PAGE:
Many inexperienced job applicants spend an inordinate amount of time working on their CVs to perfect them. But when it comes to sending a cover letter, they just knock one out as fast as possible and hit the ‘send’ button. Unsurprisingly, few of these applicants will be successful.    The trouble is, the cover letter is one of the most important aspects of your job application. In reality, many CVs are incredibly similar and easy to skim over - it’s a factual document. A cover letter, however, is where you get the chance to let your personality shine through, as well as underlining your skills and abilities to thrive in the advertised role.   With this in mind, here are a few things you need to consider when creating your cover letter - let’s get started with the absolute basics.   Research, research, research The first thing any job applicant needs to do is research the company they are applying to. Look at how the business works, and ensure you know exactly what it is that they do. Take care to investigate your potential role, too - can you answer every question they will ask about the job spec?   There are many other things you need to know about the company, which can really make a difference to your cover letter - and you should tailor that letter accordingly. For example, are you aware of the firm’s competitors, both on a local and national level? Who is their target audience? The more you know about the company, its place in the market, and the job role, the more chance you will have of creating an eye-catching, interview-winning cover letter.   Take notes - as many as possible. Then, use everything you have learned to tailor your actual letter, matching up their requirements with your skills and experiences. Not only will it improve your chances of impressing them from a candidacy perspective, but you will also prove that your interest in their company is serious.   Content and formatting While there is more room on a cover letter for self-expression than on a CV, you do need to be wary about going on for too long. A good cover needn’t be any longer than half a side of A4, and should be concise, to-the-point, and exceptionally presented.   Formal fonts are a must, of course, so none of those fancy handwritten ones - or, worse, Comic Sans - and make sure that the words are well spaced apart and easily read.   Paragraphs are critical, too. No one likes reading huge blocks of text, as it’s impenetrable and time-consuming. Clear paragraphs will help you get your message across, and allow for any skim readers to ensure they can grasp what it is you are trying to say.   Structuring your letter Nothing is set in stone when it comes to creating a cover letter. But there are a few principles you should follow to ensure your efforts don’t go to waste.   Open the letter by explaining why you are sending the letter in the first place. You can also include where you saw the ad, and if anyone has referred you, this is the best place to use their name. It’s very simple - nothing uncomplicated, and is just there to act as a friendly and quick introduction.   Try: “I wish to apply for the position of x, which is currently advertised on y. Enclosed is my CV for your consideration.”   Next, you need to dive right in with the skills and qualifications you have for the job. Don’t mess around, get those professional and educational experiences out there straight away.   Try something like this: “I have four years experience working in x, and feel I have the skills, knowledge and expertise in y to be the perfect candidate for this job.”   OK, so now you need to move on to selling yourself. At this point, you want to ensure that you are addressing any of the points you have made in your research. Let’s say that ‘Job X’ is asking for someone with proven experience in increasing sales.   You might say: “I have ten years experience selling x, and have been responsible for increasing YOY department sales by 40 per cent.”   Finally, the last paragraph. Here, you can afford to inject a little more personality into proceedings. You need to reiterate why you are applying, of course, but it’s also a good time to show your passion for what you do. Think about why you might be the best fit.   Something like this might work: “I believe I have what it takes to translate my previous success with Company Y and contribute even more to your Company X and help you build on your reputation as Industry Z’s leading lights.”   Formalities Cover letters are usually addressed to the person dealing with the applications. The chances are that you will be able to find this info somewhere on the original application, but if you cannot find a contact name, don’t panic.   You can actually turn this into an advantage. It gives you the perfect opportunity to ring into the business and request a name. You may even get to speak to them, and ultimately that may be a good chance to ensure they remember you! Not only that, of course, but they are also likely to be impressed by your initiative.   Regarding signing off, there is a small dependency. If you know the name of the hiring manager, always sign off “Yours sincerely.” If you don’t know the contact name, however, then ensure you sign it “Yours Faithfully.”   Conclusion There is an art and a science to writing an exceptional, eye-catching cover letter. However, it’s always the science part you have to get right first. Do your research, make lots of good notes, and ensure you answer the points you need to. Then it’s a case of adding some flair and creativity, to ensure you tick all the boxes, but also stand out from the crowd.   Ultimately, a good cover letter can help you attract interest - and ensure your CV gets a second look. Then, it’s just a case of acing the interview - but that’s for another time.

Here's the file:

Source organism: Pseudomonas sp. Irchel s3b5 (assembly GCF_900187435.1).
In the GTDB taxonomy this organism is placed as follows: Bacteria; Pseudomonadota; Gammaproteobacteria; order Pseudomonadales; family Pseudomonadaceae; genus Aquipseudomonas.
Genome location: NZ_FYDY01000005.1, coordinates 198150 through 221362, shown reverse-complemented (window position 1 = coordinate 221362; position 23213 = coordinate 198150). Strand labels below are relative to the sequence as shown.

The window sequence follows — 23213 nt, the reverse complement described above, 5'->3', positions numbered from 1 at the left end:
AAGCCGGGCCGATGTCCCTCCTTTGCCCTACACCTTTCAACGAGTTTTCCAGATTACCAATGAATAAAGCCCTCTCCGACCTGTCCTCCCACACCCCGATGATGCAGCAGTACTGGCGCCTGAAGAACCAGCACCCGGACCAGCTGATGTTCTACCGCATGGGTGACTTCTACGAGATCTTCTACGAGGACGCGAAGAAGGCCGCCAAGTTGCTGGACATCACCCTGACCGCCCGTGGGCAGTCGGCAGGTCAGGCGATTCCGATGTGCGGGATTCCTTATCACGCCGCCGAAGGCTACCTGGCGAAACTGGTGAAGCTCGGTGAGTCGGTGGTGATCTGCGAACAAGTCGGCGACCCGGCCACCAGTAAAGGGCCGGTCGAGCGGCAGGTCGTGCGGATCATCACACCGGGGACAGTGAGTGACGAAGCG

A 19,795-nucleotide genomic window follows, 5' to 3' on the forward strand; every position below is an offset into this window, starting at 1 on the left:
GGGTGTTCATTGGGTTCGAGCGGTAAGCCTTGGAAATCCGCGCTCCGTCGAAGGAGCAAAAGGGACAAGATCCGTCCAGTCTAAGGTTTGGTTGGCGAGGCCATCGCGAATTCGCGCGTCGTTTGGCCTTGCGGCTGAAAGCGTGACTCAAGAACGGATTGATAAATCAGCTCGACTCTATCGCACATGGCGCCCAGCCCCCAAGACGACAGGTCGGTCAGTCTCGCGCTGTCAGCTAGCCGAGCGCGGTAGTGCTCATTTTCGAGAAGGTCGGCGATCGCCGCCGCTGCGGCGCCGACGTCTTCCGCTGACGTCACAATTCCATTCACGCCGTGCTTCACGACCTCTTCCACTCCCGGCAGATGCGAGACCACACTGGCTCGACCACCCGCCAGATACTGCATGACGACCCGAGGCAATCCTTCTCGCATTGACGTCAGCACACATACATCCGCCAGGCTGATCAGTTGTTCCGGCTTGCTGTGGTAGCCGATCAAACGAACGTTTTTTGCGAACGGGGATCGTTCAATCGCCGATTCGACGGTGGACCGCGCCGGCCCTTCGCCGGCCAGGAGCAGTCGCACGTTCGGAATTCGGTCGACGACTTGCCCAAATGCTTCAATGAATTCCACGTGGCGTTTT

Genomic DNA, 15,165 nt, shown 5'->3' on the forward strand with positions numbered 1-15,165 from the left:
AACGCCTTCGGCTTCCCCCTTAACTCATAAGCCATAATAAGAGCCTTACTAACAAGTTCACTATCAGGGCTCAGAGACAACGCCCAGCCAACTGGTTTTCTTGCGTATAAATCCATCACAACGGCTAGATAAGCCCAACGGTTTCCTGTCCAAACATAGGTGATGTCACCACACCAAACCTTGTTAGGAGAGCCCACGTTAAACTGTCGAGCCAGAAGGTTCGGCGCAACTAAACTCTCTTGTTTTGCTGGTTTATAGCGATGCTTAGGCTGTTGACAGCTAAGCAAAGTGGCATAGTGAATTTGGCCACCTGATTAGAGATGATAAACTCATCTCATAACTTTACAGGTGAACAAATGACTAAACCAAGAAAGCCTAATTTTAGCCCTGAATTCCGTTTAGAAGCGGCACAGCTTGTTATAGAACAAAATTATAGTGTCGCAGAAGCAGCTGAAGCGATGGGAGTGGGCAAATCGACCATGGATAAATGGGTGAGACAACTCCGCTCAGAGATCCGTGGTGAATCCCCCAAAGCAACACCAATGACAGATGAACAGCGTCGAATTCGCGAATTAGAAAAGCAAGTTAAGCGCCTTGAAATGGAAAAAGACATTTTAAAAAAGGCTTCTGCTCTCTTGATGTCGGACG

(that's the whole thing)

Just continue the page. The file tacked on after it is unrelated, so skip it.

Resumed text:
Digital Marketing Internships are a great way to improve your skills while also working in an environment that is close to what you can expect from a full-time opportunity. Many different sectors are growing and offering more internships now, and they can become an important stepping stone in anyone’s career. It helps you build experience, learn new skills and also grow your professional social network.   When it comes to digital marketing internships , there are a plethora of opportunities available thanks to a growing industry and a trend of companies hiring new interns as cheap and effective ways to nurture talent. However, making the most of a digital marketing internship can be tricky, so here are a couple of ways to make the most of your experience and eventually become a full-time member of staff at the company.   Know Your Role It’s incredibly important to know your role in a team. Trying to do too many things at once or step outside of your role can be seen in a negative light. However, you should also speak up when you can contribute instead of staying silent all the time. It takes the right balance in order to establish yourself in the workplace, and it’s vital that you analyze your role in the team and play it to the best of your ability.   It’s much easier to know your role when your team is much smaller. You’ll be able to contribute more because you’ll have more of a voice. If you’re ever in a meeting with your team or find yourself working together with specific people, then speaking up and making observations can make a world of difference. It’s important to show that you indeed have talent and that you’re willing to grow your skills and become a full member and not just an intern.   Don’t just back down and accept that you’re an intern. Make yourself visible and heard. Make sure you fit your role in the team and do your part so that you find a purpose instead of just being “that intern that helps but isn’t very valuable”. Not all companies are welcoming of interns and it’s important that you find your role and stick with it if you want to contribute.   Have an Aim What is the purpose of your internship? Is it so that you can earn a full-time job at the end of it, or is it because you want to grow your experience and learn new skills? There are different reasons to take on an internship and it’s important that you ask yourself a few important questions before you invest your time into it.   For instance, ask yourself what you plan to do in the future with your internship. What does your roadmap look like? If your internship will last a particular duration, then consider what steps you’ll be taking as you climb up your career ladder. It’s also good to set company goals, such as eventually getting into an important meeting with your boss, or appearing on a list of employees that made contributions to the company.   If possible, having these goals written down can make it easier to track your progress. Employers love to see interns that have their goals set in stone because it shows that you have the drive to achieve something and aim higher. If you’re going to be a part of a company, then it’s important to have aims for the future that show how dedicated and willing you are to put your head down and work.   Get Ready to Learn Becoming an intern often means that you’ll have a lot of questions. Be it about the workplace, the processes or anything else. It’s fine to ask questions, but you also need to be aware that you’re not going to be given the answers on a silver platter. If you’re looking for answers, then you need to search for them. The knowledge you pick up as an intern is going to be spotty at best because people will be busy with their own work, and there’s an expectation that you’ll be willing to come up with your own answers to some of those questions.   Employers take an interest in those that show a willingness to actually get out there and seek answers. Filling in the blanks, doing your own research and listening to people giving you feedback are all fantastic ways to show that you’re willing and ready to learn.   Just remember that as an intern, you’re being given a brilliant chance to learn new things. You get opportunities that other people would dream of having and you’ll be learning under trained professionals with years of experience in their respective fields. There’s nothing quite like being an intern at a company.   Practice, Practice, Practice Being an intern is not only a fantastic place to learn but also a great place to practice your newly-acquired skills and knowledge. One of the best things about working as an intern is that you’re afforded some mistakes because you’re the newbie. This means that you can try new things and sharpen your skills in a variety of different fields. If you’re new to using certain software, then exposing yourself to it at the workplace is a brilliant way to learn how to use it. If you’re new to the technology or have little experience, then learning to use it in an office environment can be a great way to quickly learn the ropes and apply your knowledge in real-world situations.   For instance, learning how to manage your time is difficult if you’re not sure how to split your hours. How much time you spend on each task and how you carry them out are also important, and there are basic common courtesies that you should drill into your workday as well. Simply being punctual and learning how to communicate and strengthen your relationships with colleagues can be the difference between an employee that is hired at the end of their internship and one that will be let go.